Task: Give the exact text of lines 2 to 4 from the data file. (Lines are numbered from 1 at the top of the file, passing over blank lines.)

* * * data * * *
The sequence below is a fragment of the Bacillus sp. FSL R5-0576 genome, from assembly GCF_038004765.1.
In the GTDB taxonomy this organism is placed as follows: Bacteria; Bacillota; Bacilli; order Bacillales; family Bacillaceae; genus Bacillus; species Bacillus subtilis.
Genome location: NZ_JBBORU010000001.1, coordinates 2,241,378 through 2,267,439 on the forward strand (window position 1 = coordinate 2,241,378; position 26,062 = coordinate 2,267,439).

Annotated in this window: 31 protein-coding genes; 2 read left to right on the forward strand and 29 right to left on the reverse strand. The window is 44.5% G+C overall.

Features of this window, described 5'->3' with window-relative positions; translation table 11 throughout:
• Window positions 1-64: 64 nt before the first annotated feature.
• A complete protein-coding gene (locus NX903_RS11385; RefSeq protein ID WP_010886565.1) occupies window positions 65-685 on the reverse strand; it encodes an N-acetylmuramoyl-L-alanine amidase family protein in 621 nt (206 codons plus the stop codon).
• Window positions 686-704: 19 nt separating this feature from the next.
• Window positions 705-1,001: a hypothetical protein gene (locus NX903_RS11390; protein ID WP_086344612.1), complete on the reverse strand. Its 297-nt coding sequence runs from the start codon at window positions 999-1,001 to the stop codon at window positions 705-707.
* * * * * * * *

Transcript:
In the GTDB taxonomy this organism is placed as follows: Bacteria; Bacillota; Bacilli; order Bacillales; family Bacillaceae; genus Bacillus; species Bacillus subtilis.
Genome location: NZ_JBBORU010000001.1, coordinates 2,241,378 through 2,267,439 on the forward strand (window position 1 = coordinate 2,241,378; position 26,062 = coordinate 2,267,439).

Annotated in this window: 31 protein-coding genes; 2 read left to right on the forward strand and 29 right to left on the reverse strand. The window is 44.5% G+C overall.